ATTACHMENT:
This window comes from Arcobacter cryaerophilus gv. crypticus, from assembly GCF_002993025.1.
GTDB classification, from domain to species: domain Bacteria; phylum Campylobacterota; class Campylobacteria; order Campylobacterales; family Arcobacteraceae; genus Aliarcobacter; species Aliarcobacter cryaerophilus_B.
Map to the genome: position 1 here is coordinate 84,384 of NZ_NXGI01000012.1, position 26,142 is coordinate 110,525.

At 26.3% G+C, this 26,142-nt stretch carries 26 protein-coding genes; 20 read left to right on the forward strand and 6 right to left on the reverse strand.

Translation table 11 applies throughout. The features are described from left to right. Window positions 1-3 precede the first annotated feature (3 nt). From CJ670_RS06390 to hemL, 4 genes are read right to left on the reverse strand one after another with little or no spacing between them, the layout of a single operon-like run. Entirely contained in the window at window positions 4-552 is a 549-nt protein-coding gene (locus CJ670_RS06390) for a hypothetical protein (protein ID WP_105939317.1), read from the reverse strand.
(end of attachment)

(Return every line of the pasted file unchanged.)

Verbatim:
This window comes from Arcobacter cryaerophilus gv. crypticus, from assembly GCF_002993025.1.
GTDB classification, from domain to species: domain Bacteria; phylum Campylobacterota; class Campylobacteria; order Campylobacterales; family Arcobacteraceae; genus Aliarcobacter; species Aliarcobacter cryaerophilus_B.
Map to the genome: position 1 here is coordinate 84,384 of NZ_NXGI01000012.1, position 26,142 is coordinate 110,525.

At 26.3% G+C, this 26,142-nt stretch carries 26 protein-coding genes; 20 read left to right on the forward strand and 6 right to left on the reverse strand.

Translation table 11 applies throughout. The features are described from left to right. Window positions 1-3 precede the first annotated feature (3 nt). From CJ670_RS06390 to hemL, 4 genes are read right to left on the reverse strand one after another with little or no spacing between them, the layout of a single operon-like run. Entirely contained in the window at window positions 4-552 is a 549-nt protein-coding gene (locus CJ670_RS06390) for a hypothetical protein (protein ID WP_105939317.1), read from the reverse strand.